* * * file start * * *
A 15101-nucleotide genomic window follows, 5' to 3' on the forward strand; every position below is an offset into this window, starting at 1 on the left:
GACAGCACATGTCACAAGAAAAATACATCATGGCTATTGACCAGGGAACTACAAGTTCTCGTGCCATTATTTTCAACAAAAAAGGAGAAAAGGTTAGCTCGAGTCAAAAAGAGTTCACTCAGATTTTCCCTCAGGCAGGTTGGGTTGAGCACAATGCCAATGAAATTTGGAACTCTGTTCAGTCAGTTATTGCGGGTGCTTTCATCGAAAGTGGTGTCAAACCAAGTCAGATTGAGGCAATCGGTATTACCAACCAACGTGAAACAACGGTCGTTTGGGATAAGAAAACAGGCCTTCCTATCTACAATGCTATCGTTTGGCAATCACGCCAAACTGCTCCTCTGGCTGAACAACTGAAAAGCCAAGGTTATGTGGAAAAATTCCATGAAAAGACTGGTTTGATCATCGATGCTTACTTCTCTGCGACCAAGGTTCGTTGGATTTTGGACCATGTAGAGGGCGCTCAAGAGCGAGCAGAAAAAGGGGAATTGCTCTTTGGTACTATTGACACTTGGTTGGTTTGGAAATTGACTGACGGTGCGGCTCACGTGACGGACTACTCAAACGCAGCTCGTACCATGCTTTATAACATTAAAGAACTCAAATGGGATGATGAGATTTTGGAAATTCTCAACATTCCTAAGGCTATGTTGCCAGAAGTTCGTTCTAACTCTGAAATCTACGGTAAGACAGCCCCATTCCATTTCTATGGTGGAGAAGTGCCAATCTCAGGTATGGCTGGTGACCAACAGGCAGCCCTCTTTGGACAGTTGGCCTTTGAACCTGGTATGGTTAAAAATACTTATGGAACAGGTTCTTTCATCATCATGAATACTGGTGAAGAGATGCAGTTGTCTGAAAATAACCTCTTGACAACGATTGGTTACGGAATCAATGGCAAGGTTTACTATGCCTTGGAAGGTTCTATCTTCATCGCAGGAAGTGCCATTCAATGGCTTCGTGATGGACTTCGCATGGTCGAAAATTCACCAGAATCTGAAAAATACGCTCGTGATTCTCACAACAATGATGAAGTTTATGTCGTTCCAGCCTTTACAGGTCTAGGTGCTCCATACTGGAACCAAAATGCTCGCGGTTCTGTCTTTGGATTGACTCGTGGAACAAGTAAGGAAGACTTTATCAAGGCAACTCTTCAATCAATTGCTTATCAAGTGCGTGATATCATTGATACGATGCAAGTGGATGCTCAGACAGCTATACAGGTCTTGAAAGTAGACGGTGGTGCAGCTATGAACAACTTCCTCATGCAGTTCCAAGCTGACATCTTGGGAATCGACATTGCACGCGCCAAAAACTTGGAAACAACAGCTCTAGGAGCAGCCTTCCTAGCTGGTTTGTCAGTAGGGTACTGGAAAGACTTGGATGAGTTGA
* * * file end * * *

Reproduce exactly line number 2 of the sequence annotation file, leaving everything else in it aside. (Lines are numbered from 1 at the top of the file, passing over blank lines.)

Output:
GACAGCACATGTCACAAGAAAAATACATCATGGCTATTGACCAGGGAACTACAAGTTCTCGTGCCATTATTTTCAACAAAAAAGGAGAAAAGGTTAGCTCGAGTCAAAAAGAGTTCACTCAGATTTTCCCTCAGGCAGGTTGGGTTGAGCACAATGCCAATGAAATTTGGAACTCTGTTCAGTCAGTTATTGCGGGTGCTTTCATCGAAAGTGGTGTCAAACCAAGTCAGATTGAGGCAATCGGTATTACCAACCAACGTGAAACAACGGTCGTTTGGGATAAGAAAACAGGCCTTCCTATCTACAATGCTATCGTTTGGCAATCACGCCAAACTGCTCCTCTGGCTGAACAACTGAAAAGCCAAGGTTATGTGGAAAAATTCCATGAAAAGACTGGTTTGATCATCGATGCTTACTTCTCTGCGACCAAGGTTCGTTGGATTTTGGACCATGTAGAGGGCGCTCAAGAGCGAGCAGAAAAAGGGGAATTGCTCTTTGGTACTATTGACACTTGGTTGGTTTGGAAATTGACTGACGGTGCGGCTCACGTGACGGACTACTCAAACGCAGCTCGTACCATGCTTTATAACATTAAAGAACTCAAATGGGATGATGAGATTTTGGAAATTCTCAACATTCCTAAGGCTATGTTGCCAGAAGTTCGTTCTAACTCTGAAATCTACGGTAAGACAGCCCCATTCCATTTCTATGGTGGAGAAGTGCCAATCTCAGGTATGGCTGGTGACCAACAGGCAGCCCTCTTTGGACAGTTGGCCTTTGAACCTGGTATGGTTAAAAATACTTATGGAACAGGTTCTTTCATCATCATGAATACTGGTGAAGAGATGCAGTTGTCTGAAAATAACCTCTTGACAACGATTGGTTACGGAATCAATGGCAAGGTTTACTATGCCTTGGAAGGTTCTATCTTCATCGCAGGAAGTGCCATTCAATGGCTTCGTGATGGACTTCGCATGGTCGAAAATTCACCAGAATCTGAAAAATACGCTCGTGATTCTCACAACAATGATGAAGTTTATGTCGTTCCAGCCTTTACAGGTCTAGGTGCTCCATACTGGAACCAAAATGCTCGCGGTTCTGTCTTTGGATTGACTCGTGGAACAAGTAAGGAAGACTTTATCAAGGCAACTCTTCAATCAATTGCTTATCAAGTGCGTGATATCATTGATACGATGCAAGTGGATGCTCAGACAGCTATACAGGTCTTGAAAGTAGACGGTGGTGCAGCTATGAACAACTTCCTCATGCAGTTCCAAGCTGACATCTTGGGAATCGACATTGCACGCGCCAAAAACTTGGAAACAACAGCTCTAGGAGCAGCCTTCCTAGCTGGTTTGTCAGTAGGGTACTGGAAAGACTTGGATGAGTTGA